I think it would be clear enough that I’m not a fan of the Marvel Cinematic Universe. This was perhaps a prime factor regarding why my own opinion of James Gunn’s Guardians of the Galaxy had turned out more favourable than my general opinion of their output and after having gone without seeing it since its theatrical run, it was nice enough to find that it still remained as strong as it did. With this and Captain America: The Winter Soldier, 2014 has proven itself to be the strongest year for the MCU because their offerings then didn’t end up feeling like they were constricted by the grating formula to which Marvel has been sticking to over all the years, which was really refreshing to have found for films that have carried their name. This freedom was what the MCU had needed after all these years and James Gunn only utilizes it in the best manner.
The film’s plot summary is already one that should ring familiar for films of these sorts: we have a group of criminals from different origins who are forced to work together in order to stop a greater threat to the galaxy. They are led by Star-Lord, played by Chris Pratt, and the team consists of Gamora (Zoe Saldana), Drax (Dave Bautista), Rocket (Bradly Cooper), and Groot (Vin Diesel). As far as the Marvel Cinematic Universe’s own stories have gone, Guardians of the Galaxy isn’t really one that feels a need to conform in that sense but this whole plot abandon is one among many things that allows it to stand apart and work as well on its own compared to the rest of the films they’ve put out.
A feeling of plot abandon ended up only turning out to be a good thing on behalf of Guardians of the Galaxy because the Marvel Cinematic Universe only shared a strict formula to their storytelling which only restricts the films from doing whatever they please. James Gunn doesn’t seem limited by that formula but he finds a way to work around it in order to play something so evidently style-over-substance because of his own experiences having formerly been a Troma director – now to direct a superhero movie that isn’t telling anything new, but Gunn isn’t taking the material so seriously. Among many of my gripes with the Marvel Cinematic Universe comes from how they always try to force in a sense of humour adding a sense of awkwardness to the material at play and while not all of the jokes land, the very best ones still manage to stick out and keep the film worth the time.
It isn’t to say that Guardians of the Galaxy isn’t free of what has been plaguing the Marvel Cinematic Universe all these years because once again, an underwhelming villain has come our way in Ronan the Accuser. In typical MCU fashion the most we get out of his presence are a few decent action sequences (and arguably the best climactic action sequence one can get from any of the MCU), but there’s so little to remember about the presence he left behind. Like many of Marvel’s supporting characters, he finds himself overwhelmed by all of the flashy colours and set pieces as they come together and knowing what James Gunn manages to work around by having fun with the formula for their films, it’s a rather disheartening note for anyone to consider when this prevalent issue once again remains bothersome in here. At the film’s most entertaining it can be very funny but when it doesn’t land, it comes out just as a typical MCU joke would, just forced and awkward.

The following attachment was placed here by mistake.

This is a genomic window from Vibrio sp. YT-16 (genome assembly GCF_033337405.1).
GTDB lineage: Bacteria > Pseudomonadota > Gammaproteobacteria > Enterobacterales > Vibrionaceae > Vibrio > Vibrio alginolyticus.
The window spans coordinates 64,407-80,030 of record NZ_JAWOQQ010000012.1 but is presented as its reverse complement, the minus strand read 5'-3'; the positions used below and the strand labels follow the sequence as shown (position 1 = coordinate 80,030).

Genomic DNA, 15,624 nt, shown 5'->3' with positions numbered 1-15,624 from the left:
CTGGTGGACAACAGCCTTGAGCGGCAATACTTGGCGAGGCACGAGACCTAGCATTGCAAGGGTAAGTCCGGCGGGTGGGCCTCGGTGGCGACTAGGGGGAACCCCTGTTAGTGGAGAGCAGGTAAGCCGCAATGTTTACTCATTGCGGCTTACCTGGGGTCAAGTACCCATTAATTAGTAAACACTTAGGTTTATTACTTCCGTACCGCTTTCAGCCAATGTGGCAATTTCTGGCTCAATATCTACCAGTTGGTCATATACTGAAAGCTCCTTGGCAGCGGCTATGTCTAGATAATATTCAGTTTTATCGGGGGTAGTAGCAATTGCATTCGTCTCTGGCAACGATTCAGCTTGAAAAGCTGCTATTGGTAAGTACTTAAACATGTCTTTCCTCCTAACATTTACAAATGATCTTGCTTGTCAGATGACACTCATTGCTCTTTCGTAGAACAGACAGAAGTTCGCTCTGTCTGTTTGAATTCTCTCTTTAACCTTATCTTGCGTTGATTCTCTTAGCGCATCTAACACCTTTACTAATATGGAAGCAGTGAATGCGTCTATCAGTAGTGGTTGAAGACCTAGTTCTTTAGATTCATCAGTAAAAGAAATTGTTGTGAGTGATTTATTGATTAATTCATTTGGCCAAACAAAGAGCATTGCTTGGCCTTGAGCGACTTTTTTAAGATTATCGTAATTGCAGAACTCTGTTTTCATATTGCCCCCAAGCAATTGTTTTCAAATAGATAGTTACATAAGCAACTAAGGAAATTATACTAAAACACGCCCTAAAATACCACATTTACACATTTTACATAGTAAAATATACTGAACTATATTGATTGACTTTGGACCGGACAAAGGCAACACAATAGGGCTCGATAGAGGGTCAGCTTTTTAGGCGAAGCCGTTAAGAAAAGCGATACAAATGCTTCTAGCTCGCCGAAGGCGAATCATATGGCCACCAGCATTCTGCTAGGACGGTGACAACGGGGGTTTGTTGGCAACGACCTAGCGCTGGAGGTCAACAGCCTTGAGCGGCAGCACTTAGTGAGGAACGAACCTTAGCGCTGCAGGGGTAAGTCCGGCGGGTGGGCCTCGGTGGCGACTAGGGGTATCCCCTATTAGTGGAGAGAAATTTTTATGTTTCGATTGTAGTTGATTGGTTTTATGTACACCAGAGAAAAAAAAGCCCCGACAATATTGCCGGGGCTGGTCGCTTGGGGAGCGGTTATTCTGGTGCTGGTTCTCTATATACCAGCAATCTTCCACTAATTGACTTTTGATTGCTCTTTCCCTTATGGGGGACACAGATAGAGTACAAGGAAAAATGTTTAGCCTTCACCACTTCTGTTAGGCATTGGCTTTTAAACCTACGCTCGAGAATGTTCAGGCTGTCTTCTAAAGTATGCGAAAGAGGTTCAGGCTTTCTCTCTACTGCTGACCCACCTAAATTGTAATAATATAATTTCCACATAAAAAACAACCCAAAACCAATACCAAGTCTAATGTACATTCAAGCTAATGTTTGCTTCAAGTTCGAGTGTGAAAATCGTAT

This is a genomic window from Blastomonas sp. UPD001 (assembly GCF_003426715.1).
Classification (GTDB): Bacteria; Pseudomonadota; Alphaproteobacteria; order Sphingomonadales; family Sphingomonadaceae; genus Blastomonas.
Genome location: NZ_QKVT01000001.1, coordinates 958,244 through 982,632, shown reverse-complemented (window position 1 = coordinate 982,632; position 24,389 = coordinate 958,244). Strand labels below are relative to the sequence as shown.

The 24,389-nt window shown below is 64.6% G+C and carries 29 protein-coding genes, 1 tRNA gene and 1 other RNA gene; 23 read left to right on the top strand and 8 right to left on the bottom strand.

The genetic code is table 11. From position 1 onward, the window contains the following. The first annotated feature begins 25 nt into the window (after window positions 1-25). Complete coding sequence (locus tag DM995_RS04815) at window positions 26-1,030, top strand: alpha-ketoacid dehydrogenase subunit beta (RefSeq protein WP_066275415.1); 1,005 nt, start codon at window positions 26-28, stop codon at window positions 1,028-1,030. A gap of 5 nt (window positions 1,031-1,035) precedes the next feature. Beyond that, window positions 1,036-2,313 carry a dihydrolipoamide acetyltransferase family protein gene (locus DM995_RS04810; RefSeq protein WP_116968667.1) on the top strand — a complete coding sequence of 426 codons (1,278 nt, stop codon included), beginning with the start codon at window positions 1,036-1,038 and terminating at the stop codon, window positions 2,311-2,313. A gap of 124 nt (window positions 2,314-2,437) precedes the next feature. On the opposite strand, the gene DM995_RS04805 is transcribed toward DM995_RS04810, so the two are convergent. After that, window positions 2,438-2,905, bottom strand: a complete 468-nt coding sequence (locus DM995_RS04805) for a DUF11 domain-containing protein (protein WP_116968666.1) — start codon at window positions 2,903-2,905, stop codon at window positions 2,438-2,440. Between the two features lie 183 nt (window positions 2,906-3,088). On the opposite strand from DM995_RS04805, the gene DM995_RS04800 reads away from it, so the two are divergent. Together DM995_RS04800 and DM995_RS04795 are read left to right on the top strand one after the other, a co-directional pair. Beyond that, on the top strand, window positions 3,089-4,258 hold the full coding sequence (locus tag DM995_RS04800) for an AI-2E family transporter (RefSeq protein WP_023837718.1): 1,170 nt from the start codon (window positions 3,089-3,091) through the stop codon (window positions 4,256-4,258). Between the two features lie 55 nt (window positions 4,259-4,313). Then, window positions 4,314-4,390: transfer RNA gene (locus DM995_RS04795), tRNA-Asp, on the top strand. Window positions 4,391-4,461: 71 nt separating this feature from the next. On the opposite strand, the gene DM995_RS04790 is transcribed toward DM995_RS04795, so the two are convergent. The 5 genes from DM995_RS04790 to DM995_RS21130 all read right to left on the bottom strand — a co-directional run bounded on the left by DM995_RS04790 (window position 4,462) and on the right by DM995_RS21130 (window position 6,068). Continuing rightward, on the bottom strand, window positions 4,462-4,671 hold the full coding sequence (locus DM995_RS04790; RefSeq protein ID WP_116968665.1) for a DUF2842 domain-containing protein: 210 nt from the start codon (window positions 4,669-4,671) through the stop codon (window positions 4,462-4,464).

What’s already difficult to hate about this film is seeing how Guardians of the Galaxy actually feels like it presents fleshed out characters through the titular heroes. Annoying or not, they all have their own arcs and a distinctive sense of charm (Vin Diesel’s Groot especially being an easy choice for a favourite). But it comes from how James Gunn has written these characters that allows them to stand out amidst the rest, they almost seem like an antithesis to what it is that is most recognizable about the already familiar Marvel characters without a need to draw back on several other films in order to form connections (one among many problems I have with any of the Avengers films). For even though we have so many characters coming in and out as a result of this space that James Gunn has, we can only expect some of the best to get sidelined (Karen Gillan and John C. Reilly among a few falling victim), the central five still present some of the most energy Marvel has ever presented with any of their leading characters to date.
Guardians of the Galaxy probably won’t reform one’s opinion of the Marvel Cinematic Universe but it’s hard enough to dislike the charm it presents because of how James Gunn toys around with what he has inside of his own hands. It’s a superhero film at its core but at the same time a perfect throwback for the nostalgic whether it be from the soundtrack or Gunn’s liberal use of paying homages to adventure films from the 80’s. Gunn doesn’t allow Guardians of the Galaxy to succumb to the most redundant of the Marvel Cinematic Universe but what’s clear is that he’s having fun with the template that he’s given by being so open with the film’s irreverence and energy. It was nice enough to see a film that’s a part of the Marvel Cinematic Universe that doesn’t repeat the same stories they always have been over the years, but one that actually had fun and didn’t care. It won’t work for everyone but it surely did for me because of how fatigued I am by the repetitiveness.
Watch the trailer right here.
All images via Walt Disney Studios Motion Pictures.
Directed by James Gunn
Screenplay by James Gunn, Nicole Perlman, from the comics by Dan Abnett and Andy Lanning
Produced by Kevin Feige
Starring Chris Pratt, Zoe Saldana, Dave Bautista, Vin Diesel, Bradley Cooper, Lee Pace, Michael Rooker, Karen Gillan, Djimon Hounsou, John C. Reilly, Glenn Close, Benicio del Toro
Release Year: 2014
Running Time: 122 minutes